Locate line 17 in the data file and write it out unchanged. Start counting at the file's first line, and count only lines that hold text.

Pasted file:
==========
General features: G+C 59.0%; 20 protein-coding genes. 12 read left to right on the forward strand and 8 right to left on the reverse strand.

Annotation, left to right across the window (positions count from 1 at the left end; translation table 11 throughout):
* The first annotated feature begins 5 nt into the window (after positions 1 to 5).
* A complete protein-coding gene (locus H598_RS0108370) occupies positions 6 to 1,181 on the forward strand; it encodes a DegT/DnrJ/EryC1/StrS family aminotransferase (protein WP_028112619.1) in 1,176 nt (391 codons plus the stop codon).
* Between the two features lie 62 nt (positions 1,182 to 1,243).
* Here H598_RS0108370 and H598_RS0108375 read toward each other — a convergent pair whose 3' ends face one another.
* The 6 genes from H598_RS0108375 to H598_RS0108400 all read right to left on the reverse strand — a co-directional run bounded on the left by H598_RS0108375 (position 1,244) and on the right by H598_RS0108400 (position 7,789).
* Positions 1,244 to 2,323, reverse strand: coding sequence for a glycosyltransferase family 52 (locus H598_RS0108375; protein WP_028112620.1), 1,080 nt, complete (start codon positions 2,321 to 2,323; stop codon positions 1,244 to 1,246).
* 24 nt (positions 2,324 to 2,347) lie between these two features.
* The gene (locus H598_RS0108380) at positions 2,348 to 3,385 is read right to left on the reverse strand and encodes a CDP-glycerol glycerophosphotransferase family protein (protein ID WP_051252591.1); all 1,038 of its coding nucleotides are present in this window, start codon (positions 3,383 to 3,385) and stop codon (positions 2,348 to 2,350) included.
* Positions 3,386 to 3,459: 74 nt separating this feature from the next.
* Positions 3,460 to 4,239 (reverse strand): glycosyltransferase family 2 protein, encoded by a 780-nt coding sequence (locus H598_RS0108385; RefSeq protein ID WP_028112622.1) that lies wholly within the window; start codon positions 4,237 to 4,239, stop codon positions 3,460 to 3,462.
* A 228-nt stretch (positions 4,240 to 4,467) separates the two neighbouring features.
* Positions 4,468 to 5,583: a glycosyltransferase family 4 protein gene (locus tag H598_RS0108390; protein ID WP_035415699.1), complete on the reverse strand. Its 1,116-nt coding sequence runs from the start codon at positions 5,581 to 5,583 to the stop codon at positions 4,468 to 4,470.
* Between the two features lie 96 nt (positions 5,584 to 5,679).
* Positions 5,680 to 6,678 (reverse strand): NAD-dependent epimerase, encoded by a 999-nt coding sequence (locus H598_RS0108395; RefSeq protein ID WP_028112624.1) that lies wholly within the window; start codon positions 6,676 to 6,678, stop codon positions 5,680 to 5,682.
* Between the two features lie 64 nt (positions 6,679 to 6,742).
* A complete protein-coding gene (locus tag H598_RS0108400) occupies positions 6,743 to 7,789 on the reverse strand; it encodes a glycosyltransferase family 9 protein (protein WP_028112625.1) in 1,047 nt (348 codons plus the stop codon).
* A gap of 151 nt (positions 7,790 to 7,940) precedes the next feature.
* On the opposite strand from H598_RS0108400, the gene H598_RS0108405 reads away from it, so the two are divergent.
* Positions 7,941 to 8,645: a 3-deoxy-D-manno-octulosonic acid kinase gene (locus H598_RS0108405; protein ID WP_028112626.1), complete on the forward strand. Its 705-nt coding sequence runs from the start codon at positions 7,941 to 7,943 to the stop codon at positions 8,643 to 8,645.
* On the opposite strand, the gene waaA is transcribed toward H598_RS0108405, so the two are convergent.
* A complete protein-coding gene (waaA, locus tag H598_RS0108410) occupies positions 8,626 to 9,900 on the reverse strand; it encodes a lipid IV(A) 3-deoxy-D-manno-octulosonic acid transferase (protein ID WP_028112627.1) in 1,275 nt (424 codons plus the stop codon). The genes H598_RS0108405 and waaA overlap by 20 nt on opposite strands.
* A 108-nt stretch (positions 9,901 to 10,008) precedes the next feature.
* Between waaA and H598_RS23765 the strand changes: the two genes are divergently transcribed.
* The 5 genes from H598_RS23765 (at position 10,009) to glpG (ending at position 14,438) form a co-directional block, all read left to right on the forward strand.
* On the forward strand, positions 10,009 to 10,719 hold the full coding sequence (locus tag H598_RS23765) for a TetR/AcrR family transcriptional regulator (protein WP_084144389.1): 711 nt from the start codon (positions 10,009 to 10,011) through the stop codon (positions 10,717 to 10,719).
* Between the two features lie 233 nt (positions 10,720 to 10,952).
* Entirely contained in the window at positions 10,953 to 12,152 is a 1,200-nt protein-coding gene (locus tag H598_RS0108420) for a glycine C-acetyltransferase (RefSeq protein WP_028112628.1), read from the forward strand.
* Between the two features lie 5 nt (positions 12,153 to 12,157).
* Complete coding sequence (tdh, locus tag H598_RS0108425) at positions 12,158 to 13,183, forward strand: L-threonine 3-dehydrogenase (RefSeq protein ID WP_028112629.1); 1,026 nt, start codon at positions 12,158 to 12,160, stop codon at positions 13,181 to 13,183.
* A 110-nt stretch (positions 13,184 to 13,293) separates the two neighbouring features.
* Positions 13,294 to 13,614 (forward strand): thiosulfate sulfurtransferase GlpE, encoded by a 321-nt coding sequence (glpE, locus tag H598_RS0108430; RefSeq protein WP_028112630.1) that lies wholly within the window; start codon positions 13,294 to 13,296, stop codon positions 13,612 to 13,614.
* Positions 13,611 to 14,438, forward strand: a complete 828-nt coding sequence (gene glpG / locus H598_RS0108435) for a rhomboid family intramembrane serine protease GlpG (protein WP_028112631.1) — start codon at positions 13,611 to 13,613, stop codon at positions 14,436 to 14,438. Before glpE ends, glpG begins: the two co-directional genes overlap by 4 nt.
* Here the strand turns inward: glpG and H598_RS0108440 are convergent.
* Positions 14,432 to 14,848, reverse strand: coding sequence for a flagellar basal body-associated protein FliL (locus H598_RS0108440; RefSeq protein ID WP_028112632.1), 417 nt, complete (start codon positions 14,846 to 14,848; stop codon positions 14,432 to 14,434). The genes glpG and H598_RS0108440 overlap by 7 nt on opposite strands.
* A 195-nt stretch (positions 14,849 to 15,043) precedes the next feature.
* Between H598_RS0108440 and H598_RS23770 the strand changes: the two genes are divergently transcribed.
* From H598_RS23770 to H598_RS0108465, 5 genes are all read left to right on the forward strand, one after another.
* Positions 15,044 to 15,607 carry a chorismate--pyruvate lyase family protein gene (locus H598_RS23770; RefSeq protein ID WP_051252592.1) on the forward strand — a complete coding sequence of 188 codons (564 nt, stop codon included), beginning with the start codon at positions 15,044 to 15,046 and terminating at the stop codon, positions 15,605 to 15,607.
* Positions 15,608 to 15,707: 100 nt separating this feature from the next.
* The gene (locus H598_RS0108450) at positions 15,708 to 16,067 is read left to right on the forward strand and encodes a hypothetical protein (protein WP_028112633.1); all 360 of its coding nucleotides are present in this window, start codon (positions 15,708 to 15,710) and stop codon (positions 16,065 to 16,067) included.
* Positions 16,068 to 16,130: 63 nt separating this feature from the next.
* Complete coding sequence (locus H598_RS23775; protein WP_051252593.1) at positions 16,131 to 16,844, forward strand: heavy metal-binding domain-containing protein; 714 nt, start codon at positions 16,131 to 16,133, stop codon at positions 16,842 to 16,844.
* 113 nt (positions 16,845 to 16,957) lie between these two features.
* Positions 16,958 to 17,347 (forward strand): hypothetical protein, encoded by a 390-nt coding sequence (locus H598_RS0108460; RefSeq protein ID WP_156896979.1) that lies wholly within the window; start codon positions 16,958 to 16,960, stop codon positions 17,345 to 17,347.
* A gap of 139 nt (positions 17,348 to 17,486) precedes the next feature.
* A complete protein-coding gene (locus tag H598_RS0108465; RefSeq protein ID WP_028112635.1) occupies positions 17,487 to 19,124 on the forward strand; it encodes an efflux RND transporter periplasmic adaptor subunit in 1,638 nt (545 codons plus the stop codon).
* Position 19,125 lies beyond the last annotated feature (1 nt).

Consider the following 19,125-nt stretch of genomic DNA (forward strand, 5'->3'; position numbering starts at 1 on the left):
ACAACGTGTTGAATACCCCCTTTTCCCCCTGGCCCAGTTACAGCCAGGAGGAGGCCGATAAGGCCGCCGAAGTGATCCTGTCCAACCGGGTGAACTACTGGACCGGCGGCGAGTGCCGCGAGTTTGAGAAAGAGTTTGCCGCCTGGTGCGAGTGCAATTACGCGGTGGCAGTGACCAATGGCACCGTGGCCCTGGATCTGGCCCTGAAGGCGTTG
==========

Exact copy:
* Between the two features lie 64 nt (positions 6,679 to 6,742).